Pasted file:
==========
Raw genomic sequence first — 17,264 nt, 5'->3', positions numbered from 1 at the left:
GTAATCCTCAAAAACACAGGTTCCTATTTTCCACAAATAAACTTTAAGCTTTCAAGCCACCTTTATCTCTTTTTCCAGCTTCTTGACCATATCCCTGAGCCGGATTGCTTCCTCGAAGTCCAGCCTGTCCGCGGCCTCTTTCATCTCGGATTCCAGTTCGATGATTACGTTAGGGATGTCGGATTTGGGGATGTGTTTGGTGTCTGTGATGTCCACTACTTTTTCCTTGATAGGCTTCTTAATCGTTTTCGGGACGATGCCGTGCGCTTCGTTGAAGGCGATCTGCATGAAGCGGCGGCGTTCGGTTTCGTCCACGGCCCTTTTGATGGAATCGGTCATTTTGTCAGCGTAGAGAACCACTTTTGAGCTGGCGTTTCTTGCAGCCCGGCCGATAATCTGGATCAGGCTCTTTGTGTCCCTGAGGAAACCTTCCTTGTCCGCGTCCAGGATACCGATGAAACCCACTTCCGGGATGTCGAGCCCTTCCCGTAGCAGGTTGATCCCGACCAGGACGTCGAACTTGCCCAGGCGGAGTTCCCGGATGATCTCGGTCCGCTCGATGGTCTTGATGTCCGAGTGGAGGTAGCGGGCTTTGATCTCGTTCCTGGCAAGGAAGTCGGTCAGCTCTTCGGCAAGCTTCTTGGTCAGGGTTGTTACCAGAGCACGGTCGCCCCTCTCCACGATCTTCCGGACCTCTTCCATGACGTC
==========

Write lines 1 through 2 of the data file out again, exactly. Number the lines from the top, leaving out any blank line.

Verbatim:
Raw genomic sequence first — 17,264 nt, 5'->3', positions numbered from 1 at the left:
GTAATCCTCAAAAACACAGGTTCCTATTTTCCACAAATAAACTTTAAGCTTTCAAGCCACCTTTATCTCTTTTTCCAGCTTCTTGACCATATCCCTGAGCCGGATTGCTTCCTCGAAGTCCAGCCTGTCCGCGGCCTCTTTCATCTCGGATTCCAGTTCGATGATTACGTTAGGGATGTCGGATTTGGGGATGTGTTTGGTGTCTGTGATGTCCACTACTTTTTCCTTGATAGGCTTCTTAATCGTTTTCGGGACGATGCCGTGCGCTTCGTTGAAGGCGATCTGCATGAAGCGGCGGCGTTCGGTTTCGTCCACGGCCCTTTTGATGGAATCGGTCATTTTGTCAGCGTAGAGAACCACTTTTGAGCTGGCGTTTCTTGCAGCCCGGCCGATAATCTGGATCAGGCTCTTTGTGTCCCTGAGGAAACCTTCCTTGTCCGCGTCCAGGATACCGATGAAACCCACTTCCGGGATGTCGAGCCCTTCCCGTAGCAGGTTGATCCCGACCAGGACGTCGAACTTGCCCAGGCGGAGTTCCCGGATGATCTCGGTCCGCTCGATGGTCTTGATGTCCGAGTGGAGGTAGCGGGCTTTGATCTCGTTCCTGGCAAGGAAGTCGGTCAGCTCTTCGGCAAGCTTCTTGGTCAGGGTTGTTACCAGAGCACGGTCGCCCCTCTCCACGATCTTCCGGACCTCTTCCATGACGTC